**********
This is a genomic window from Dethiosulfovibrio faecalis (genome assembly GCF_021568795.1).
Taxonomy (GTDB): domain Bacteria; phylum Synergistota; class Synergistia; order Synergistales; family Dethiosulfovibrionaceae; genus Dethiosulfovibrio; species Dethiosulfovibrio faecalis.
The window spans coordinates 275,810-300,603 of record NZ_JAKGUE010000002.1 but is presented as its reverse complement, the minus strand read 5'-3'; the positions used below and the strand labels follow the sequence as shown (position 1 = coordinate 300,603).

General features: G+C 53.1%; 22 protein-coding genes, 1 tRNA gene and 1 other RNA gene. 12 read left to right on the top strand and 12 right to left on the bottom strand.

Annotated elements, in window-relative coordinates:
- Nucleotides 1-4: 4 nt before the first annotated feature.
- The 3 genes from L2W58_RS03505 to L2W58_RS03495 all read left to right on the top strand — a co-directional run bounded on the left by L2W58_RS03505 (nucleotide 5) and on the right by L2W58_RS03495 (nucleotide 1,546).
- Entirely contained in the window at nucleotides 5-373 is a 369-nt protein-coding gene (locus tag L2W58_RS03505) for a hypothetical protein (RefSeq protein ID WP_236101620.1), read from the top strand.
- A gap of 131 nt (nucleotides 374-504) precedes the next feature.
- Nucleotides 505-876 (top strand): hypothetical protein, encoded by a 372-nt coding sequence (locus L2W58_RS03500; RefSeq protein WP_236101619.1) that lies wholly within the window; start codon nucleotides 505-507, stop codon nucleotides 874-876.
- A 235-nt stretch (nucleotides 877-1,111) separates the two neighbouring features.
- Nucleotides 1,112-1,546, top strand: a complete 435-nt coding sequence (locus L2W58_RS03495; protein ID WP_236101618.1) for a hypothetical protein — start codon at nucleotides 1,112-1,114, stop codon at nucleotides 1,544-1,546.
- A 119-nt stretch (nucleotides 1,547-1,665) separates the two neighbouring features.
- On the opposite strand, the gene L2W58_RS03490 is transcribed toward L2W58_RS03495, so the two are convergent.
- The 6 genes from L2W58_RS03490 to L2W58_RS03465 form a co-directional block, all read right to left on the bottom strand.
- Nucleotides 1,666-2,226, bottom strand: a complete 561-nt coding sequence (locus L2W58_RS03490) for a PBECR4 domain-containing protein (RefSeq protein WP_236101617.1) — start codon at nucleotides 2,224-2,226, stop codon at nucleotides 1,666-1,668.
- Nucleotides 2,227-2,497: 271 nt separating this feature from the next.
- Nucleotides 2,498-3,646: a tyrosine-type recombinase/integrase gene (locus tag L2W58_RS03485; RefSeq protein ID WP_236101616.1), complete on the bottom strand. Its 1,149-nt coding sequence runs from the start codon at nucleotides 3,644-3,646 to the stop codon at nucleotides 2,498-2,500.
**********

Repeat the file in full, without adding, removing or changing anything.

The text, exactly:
This is a genomic window from Dethiosulfovibrio faecalis (genome assembly GCF_021568795.1).
Taxonomy (GTDB): domain Bacteria; phylum Synergistota; class Synergistia; order Synergistales; family Dethiosulfovibrionaceae; genus Dethiosulfovibrio; species Dethiosulfovibrio faecalis.
The window spans coordinates 275,810-300,603 of record NZ_JAKGUE010000002.1 but is presented as its reverse complement, the minus strand read 5'-3'; the positions used below and the strand labels follow the sequence as shown (position 1 = coordinate 300,603).

General features: G+C 53.1%; 22 protein-coding genes, 1 tRNA gene and 1 other RNA gene. 12 read left to right on the top strand and 12 right to left on the bottom strand.

Annotated elements, in window-relative coordinates:
- Nucleotides 1-4: 4 nt before the first annotated feature.
- The 3 genes from L2W58_RS03505 to L2W58_RS03495 all read left to right on the top strand — a co-directional run bounded on the left by L2W58_RS03505 (nucleotide 5) and on the right by L2W58_RS03495 (nucleotide 1,546).
- Entirely contained in the window at nucleotides 5-373 is a 369-nt protein-coding gene (locus tag L2W58_RS03505) for a hypothetical protein (RefSeq protein ID WP_236101620.1), read from the top strand.
- A gap of 131 nt (nucleotides 374-504) precedes the next feature.
- Nucleotides 505-876 (top strand): hypothetical protein, encoded by a 372-nt coding sequence (locus L2W58_RS03500; RefSeq protein WP_236101619.1) that lies wholly within the window; start codon nucleotides 505-507, stop codon nucleotides 874-876.
- A 235-nt stretch (nucleotides 877-1,111) separates the two neighbouring features.
- Nucleotides 1,112-1,546, top strand: a complete 435-nt coding sequence (locus L2W58_RS03495; protein ID WP_236101618.1) for a hypothetical protein — start codon at nucleotides 1,112-1,114, stop codon at nucleotides 1,544-1,546.
- A 119-nt stretch (nucleotides 1,547-1,665) separates the two neighbouring features.
- On the opposite strand, the gene L2W58_RS03490 is transcribed toward L2W58_RS03495, so the two are convergent.
- The 6 genes from L2W58_RS03490 to L2W58_RS03465 form a co-directional block, all read right to left on the bottom strand.
- Nucleotides 1,666-2,226, bottom strand: a complete 561-nt coding sequence (locus L2W58_RS03490) for a PBECR4 domain-containing protein (RefSeq protein WP_236101617.1) — start codon at nucleotides 2,224-2,226, stop codon at nucleotides 1,666-1,668.
- Nucleotides 2,227-2,497: 271 nt separating this feature from the next.
- Nucleotides 2,498-3,646: a tyrosine-type recombinase/integrase gene (locus tag L2W58_RS03485; RefSeq protein ID WP_236101616.1), complete on the bottom strand. Its 1,149-nt coding sequence runs from the start codon at nucleotides 3,644-3,646 to the stop codon at nucleotides 2,498-2,500.